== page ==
Brand Breakout: How Emerging Market Brands Will Go Global
By Nirmalya Kumar and Jan-Benedict Steenkamp
Palgrave Macmillan, £16.99/$28

Unless you have been living in a world where you reject the notion of product identities, you are a sucker for brands. You may not be aware of it, but branding is why you bought the Financial Times today. It is why you drive the car you drive and it is why you don’t say: “Let me just Bing [rather than Google] that.”

So, given that emerging markets account for more than 40 per cent of global output, why are there no really well-known global emerging market brands?

That is the question put by Nirmalya Kumar of London Business School and UNC Kenan-Flagler’s Jan-Benedict Steenkamp. They think they have the answer. In Brand Breakout, they identify the factors they believe have stopped a big emerging market brand becoming a household name from Rio de Janeiro to Paris to Shanghai.

Anyone with more than a pass­ing in­t­erest in how global brands develop should take note.

The book outlines eight scenarios that emerging markets brands could follow, such as the Asian tortoise mod­el (gradually mov­ing from cheap to premium products, as with Japanese cars); the nation­al champions route (Airbus and Volkswagen); using a diaspora to enhan­ce brand recognition (Cor­ona); and the most obvious, brand acquisitions.

But there is a definition issue: what is an emerging market? For Kumar and Steenkamp, South Korea is in the “developed market” category. For many investors, it is still “emerging”. This matters because if Korea is an emerging market, Samsung, Hyundai and Kia are emerging market brands. And that undermines the thesis that there are no leading global emerging market brands. Samsung is, according to Interbrand’s 2012 ranking, the ninth best brand in the world.

At least we can agree China is an emerging market. So where are its brands? As the auth­ors point out, if you ask someone in the west to name a Chinese brand, they will almost certainly struggle. But that is not to say there are none. As they note, Chinese brands Haier (appliances) and Len­ovo (PCs) are the biggest sellers worldwide in their respective industries.

Of course, emerging markets companies can al­ways buy international brands rather than develop one from scratch. From Jaguar Land Rover (bought by Tata of India) to Weetabix (Bright Food of China), some groups are snapping up western brands. It does not always work. But it will continue.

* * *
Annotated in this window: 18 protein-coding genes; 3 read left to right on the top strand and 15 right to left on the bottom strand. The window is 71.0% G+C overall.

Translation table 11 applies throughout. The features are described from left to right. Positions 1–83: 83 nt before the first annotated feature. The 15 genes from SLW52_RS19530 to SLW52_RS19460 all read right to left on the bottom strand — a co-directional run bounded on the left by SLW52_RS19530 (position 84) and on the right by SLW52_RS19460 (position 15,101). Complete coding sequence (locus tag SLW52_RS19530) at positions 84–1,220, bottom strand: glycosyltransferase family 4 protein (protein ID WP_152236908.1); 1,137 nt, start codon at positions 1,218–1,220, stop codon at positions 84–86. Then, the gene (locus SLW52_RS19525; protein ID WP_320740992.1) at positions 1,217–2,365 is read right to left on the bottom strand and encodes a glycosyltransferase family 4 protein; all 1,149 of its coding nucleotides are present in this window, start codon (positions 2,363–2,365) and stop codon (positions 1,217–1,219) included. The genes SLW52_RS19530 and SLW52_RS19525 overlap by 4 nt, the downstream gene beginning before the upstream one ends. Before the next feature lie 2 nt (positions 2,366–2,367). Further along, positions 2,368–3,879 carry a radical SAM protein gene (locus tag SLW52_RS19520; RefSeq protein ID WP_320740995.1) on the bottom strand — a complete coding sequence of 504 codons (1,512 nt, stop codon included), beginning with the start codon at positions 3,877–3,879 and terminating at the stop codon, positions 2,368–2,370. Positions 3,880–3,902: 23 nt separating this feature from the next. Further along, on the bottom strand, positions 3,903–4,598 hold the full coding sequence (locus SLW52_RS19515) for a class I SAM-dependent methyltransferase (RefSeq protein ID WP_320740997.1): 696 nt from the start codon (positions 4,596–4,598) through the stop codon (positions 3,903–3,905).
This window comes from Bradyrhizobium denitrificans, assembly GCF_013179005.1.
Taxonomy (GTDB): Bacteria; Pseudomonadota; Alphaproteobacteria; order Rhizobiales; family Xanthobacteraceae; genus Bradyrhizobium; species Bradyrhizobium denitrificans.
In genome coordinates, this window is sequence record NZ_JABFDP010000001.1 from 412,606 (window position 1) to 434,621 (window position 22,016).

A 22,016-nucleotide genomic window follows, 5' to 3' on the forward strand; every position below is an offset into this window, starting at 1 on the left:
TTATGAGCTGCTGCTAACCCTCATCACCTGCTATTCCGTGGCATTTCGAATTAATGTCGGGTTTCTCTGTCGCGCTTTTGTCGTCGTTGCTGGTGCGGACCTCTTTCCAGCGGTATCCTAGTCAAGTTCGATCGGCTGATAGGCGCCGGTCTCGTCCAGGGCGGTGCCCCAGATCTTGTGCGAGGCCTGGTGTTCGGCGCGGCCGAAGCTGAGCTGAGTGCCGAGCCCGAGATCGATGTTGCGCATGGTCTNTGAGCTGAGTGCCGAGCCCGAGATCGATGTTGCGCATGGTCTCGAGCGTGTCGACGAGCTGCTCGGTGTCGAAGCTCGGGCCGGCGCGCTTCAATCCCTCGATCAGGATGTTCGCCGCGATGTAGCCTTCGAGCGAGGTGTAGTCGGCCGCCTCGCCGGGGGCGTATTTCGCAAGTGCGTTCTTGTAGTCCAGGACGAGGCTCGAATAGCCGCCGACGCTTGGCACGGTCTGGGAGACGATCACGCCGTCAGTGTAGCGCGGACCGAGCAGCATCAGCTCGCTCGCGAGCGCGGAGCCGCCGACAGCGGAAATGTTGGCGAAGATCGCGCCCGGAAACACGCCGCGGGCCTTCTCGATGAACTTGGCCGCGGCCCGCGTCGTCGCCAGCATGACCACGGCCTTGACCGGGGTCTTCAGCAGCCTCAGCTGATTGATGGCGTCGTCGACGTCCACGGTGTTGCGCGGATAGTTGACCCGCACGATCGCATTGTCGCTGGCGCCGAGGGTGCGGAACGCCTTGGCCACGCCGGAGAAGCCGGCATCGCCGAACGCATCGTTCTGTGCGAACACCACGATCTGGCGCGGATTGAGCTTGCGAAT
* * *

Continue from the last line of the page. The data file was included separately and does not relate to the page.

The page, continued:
The authors do not explore too deeply the psychology of brand purch­ases for the consumers. Is Weetabix now a “Chinese” brand? Not really. The high level of complexity of some products may mean that the emerging market question is too simplistic.

There is also the issue of time. Of the eight potential ways in which the authors say brands may “break out”, some take decades, especially in the case of the “Asian tortoise”, the model of several Japanese and Korean companies. Will the thesis that “there is no precedent of a country evolving into a developed economy without having some global brands emerge from it” hold? Twenty years is a long wait to find out.

No matter: this book is aimed at managers from emerging markets, and those who need to look out for the competition. As such, with its summaries and excellent case studies, it is a worthwhile read for anyone with an interest in how brands are formed and perceptions change.

Which are the brands to look out for in the next few years? Some candidates have al­ready won recognition outside their home countries: Herborist, Zuczug, Natura, Havainas, ICICI and Galanz.

If you know the above, take a point. Everyone else: check back in 2018 to see if they have indeed “broken out”.

The writer is the FT’s emerging markets assistant editor

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